Something extraordinary happens to people who realize they have DID. Their language changes to describe themselves as "we". It's sort of a natural evolution. And it is difficult to hide in public. Survivors try to hide it because it is unacceptable to society (from the greater world to the workplace to the family of origin). Lives of those who are victims of horrific abuse have to hide what is happening to them at a most vulnerable time in their lives when they want to be reaching out to others.
I learned the hard way. My best friend at work, where I was employed at the time of coming undone, was someone I trusted. Of course I was sharing about my nightmares and research and OMG I have multiple personalities! Well, it scared the sh*t out of him. I told my boss because I thought she should know because I was so emotionally distressed and still trying to work. She was angry when I needed short-term disability to try to regroup from the emotional bomb because I left her short-handed. So much for support. I didn't learn from that experience. When I was further along with memories, I had left my full time employment and tried a less demanding job. In trying to help a fellow employee whose sister was remembering father abuse, I offered information that frightened her.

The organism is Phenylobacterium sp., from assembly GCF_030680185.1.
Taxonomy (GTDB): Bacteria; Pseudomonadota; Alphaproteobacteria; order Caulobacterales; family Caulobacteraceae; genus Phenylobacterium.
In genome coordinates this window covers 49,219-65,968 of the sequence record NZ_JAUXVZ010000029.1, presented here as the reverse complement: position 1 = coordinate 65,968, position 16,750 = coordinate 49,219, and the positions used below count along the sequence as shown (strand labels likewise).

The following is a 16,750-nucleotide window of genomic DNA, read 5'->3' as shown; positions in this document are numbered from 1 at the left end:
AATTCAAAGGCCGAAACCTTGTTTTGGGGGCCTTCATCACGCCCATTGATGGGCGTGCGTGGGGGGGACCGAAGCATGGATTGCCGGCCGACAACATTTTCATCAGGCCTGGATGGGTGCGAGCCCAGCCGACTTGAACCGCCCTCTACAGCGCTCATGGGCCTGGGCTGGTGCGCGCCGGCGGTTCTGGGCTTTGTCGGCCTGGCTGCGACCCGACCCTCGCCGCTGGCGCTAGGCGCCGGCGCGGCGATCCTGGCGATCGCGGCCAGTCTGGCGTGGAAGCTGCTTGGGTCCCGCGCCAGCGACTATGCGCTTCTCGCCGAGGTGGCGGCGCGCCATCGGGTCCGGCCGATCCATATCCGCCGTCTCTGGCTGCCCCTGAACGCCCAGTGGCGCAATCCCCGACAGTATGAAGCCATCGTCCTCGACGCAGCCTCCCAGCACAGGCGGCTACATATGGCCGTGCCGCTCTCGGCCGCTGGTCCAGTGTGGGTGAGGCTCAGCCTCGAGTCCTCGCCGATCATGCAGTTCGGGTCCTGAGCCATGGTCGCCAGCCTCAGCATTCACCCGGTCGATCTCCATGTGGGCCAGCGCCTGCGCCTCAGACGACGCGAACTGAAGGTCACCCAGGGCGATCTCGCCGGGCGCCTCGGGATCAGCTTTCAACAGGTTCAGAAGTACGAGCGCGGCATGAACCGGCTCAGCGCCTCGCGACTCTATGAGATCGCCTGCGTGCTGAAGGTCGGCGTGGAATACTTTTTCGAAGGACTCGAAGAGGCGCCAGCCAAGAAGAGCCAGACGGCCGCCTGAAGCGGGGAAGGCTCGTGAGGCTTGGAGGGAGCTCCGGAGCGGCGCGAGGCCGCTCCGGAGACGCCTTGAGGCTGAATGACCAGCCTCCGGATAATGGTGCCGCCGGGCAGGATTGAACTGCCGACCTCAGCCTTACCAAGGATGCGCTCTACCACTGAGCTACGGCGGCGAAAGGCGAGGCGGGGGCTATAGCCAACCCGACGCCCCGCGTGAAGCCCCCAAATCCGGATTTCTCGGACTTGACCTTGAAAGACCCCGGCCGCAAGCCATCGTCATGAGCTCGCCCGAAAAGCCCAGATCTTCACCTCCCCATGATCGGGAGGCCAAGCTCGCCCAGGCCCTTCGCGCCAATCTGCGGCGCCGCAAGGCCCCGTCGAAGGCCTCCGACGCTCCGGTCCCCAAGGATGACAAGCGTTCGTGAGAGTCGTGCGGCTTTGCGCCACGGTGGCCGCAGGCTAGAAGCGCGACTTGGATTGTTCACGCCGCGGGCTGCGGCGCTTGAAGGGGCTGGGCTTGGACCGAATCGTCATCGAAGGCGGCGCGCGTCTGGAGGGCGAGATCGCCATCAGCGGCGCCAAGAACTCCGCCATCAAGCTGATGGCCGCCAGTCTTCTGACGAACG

This is what the media has done to us abuse survivors. I learned just prior to my leaving my full time position that my former best friend at work had believed some part of me would jump out and punch him. He was over 6' tall and I'm under 5'. Go figure. It's ridiculous how we have to fight propaganda. If you're a friend, you can ask! What can I do to help you? Should I be afraid of you? What should I do if you are someone else here at the office?
I remember struggling to hide the "we" in my language. Of course that only served to fuel the unnecessary fear if I let it slip. If you know someone who has DID, allowing them to just be comfortable is a wonderful gift. Friends and significant others open to knowing all of the person they love or care about can give healing a much-needed boost. You may get to know other selves. If an identity feels safe to speak to you, the more likely that part will begin sharing consciousness with the person you know as your friend. It's all good.
When I began to speak to classmates at grad school, I was extra careful about my language. By the end of the degree program, I had at least one major integration. My language shifted just as naturally back into "I". I didn't have to think about it. I still could have been a therapist with DID and all the coping skills, but integration made it easier and I'm grateful for the change before I began to see clients.
Actually, it's reassuring to say "we" as a multiple. It's validation to all inside who are unhealed or healed but separate (cooperation vs. integration). All share the body. "We" is a term meaning more than one. It's the correct term.